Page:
Chauffage résidentiel : Quelques trucs – 1re partie
L’une des façons les plus simples, les plus efficaces et les moins coûteuses de chauffer une résidence aujourd’hui est le chauffage électrique. Vous pouvez demeurer de la naissance à la vie adulte avec les mêmes plinthes électriques. Toutefois, même si les plinthes électriques peuvent résister à l’épreuve du temps, elles ont tout de même une certaine durée de vie et devront éventuellement être remplacées. Quand il est temps pour vos clients de les remplacer, quelles sont les options pour chaque pièce de la maison?
Home Heating Tips, Part 1
One of the simplest, inexpensive and efficient types of heating in today’s market is electric heating. You may have lived in a home from childhood to adulthood furnished with the same electric baseboards. Even though electric heaters can stand the test of time, they do have a life expectancy and eventually will have to be replaced. So when is it time for your customers to change their electric heaters? What replacement options do they have for the typical rooms in their home?
The resistance of the elements in electric heaters will increase with age; this will result in decreased power and ultimate failure. Such failure represents the normal life of the elements. Your customers will need to replace their old heaters if the elements inside become damaged or corroded. The first sign will be a lack of heat. Users may increase the demand on their thermostat but ultimately the electric heater takes far too long to warm the room or may never reach the temperature desired. It’s also worth considering replacement to improve safety because newer models come with thermal protections that automatically shut off the heater if the internal temperature exceeds the high temperature limit.
When choosing a heater, it’s important to think about the requirements of each area. Older homes with upgraded windows, doors and insulation will likely require less wattage than previously. Do a heat loss calculation to determine the wattage required for all the rooms in the home. This calculation can be done using online calculators that can be found on heating manufacturer’s websites. You can find an example at http://en.stelpro.com/site/home_pub.asp. Here are recommendations for choosing suitable products for specific rooms:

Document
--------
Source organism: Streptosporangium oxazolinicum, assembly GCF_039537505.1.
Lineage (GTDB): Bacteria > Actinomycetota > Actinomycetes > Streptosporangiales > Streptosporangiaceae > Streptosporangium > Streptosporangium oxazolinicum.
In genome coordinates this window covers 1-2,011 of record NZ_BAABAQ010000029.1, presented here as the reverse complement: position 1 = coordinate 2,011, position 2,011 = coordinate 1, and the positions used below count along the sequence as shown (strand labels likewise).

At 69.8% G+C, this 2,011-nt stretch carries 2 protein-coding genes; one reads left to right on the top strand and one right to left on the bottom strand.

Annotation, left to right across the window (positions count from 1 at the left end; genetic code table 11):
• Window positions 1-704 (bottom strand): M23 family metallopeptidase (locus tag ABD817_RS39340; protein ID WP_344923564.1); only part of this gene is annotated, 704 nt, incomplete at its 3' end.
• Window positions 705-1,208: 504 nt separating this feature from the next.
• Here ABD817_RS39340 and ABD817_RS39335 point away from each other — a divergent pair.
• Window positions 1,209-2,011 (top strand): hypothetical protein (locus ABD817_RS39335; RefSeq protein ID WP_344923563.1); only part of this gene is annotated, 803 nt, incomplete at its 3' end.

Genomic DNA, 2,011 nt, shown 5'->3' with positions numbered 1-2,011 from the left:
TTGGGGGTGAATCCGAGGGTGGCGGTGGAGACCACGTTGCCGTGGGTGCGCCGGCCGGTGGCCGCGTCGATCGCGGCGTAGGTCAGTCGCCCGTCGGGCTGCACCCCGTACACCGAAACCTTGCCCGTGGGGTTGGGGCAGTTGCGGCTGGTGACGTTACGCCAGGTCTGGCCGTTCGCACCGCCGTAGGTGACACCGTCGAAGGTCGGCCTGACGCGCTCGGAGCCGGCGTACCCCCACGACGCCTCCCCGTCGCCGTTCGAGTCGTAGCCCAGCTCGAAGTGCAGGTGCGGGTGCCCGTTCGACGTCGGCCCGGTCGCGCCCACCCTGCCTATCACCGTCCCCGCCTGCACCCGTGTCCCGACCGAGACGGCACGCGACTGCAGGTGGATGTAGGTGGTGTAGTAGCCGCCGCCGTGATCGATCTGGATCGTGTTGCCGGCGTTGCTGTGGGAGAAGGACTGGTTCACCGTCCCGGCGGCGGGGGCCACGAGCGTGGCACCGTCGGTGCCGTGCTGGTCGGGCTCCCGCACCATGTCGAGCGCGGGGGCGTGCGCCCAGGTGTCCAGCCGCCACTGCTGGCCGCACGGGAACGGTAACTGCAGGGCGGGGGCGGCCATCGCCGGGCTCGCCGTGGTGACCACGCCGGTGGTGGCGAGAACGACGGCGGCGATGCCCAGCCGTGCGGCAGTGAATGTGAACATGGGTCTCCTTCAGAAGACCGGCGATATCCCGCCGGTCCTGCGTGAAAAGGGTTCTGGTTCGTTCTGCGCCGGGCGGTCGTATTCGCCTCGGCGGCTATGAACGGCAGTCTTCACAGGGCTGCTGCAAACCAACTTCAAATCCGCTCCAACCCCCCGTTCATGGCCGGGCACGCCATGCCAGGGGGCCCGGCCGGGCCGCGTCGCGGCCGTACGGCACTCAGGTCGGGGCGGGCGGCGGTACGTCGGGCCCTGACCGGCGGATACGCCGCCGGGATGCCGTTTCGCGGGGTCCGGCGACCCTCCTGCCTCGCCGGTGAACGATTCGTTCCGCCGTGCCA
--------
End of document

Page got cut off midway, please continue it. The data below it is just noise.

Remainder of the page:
In order to have good night’s sleep and avoid any fan noises, opt for the silent option. For a bedroom or ensuite, stay away from fan forced heaters since there is a motor running in the unit. The ideal solution would be a convector, baseboard or radiant heater.
Baseboard heaters can be placed under windows. They will play the role of a draft barrier and also keep the room warm. High density convector units are also a great option if the customer has lots of furniture and little wall space. The convector literally pushes the hot air directly to the front and upwards. In doing so, this action produces a perceptible air circulation in the room where the convector is installed.
Finally, we have the electrical radiant heater as an option. It can be installed above the bedroom window and angled downwards for spot heating. Objects in the direct pathway of the infrared rays absorb the energy instantly. Once these objects warm up they radiate heat to other objects in the room.
On a cold winter morning when customers step out of the shower they get the shivers! With electronic convector units they will step out into a nice, warm bathroom. Convectors are high density heaters that pack a lot of punch in a small box. Convectors have two built-in options: convector mode or fan-forced mode. Customers can set the built-in thermostat to whichever temperature they want the bathroom to be and it will be maintained with this silent convector mode. Your second option is a built-in timer that will allow the maximum output of heat for a duration of time. The timer will allow the unit to function in fan-forced mode guaranteeing a warm room when the customer steps out of the shower.
Kitchens may lack wall space due to cabinets, so a kick-space, ceiling or convection heater may be viable options. A kick space heater allows for easy installation in narrow spaces, such as under the kitchen cabinets. With appliances and cabinets it is unlikely that you will find enough wall space to install a five-foot baseboard heater. A convector could be another solution in the kitchen. With high, low, and medium sized models available, you will surely find a suitable unit. The third option would be a ceiling heater. If there is absolutely no wall space, the ideal solution would be a residential ceiling fan heater. The units can be recessed in the ceiling and are an excellent way to provide uniform heating.
Watch for heating tips for other parts of your customers’ homes in the next issue of EIN.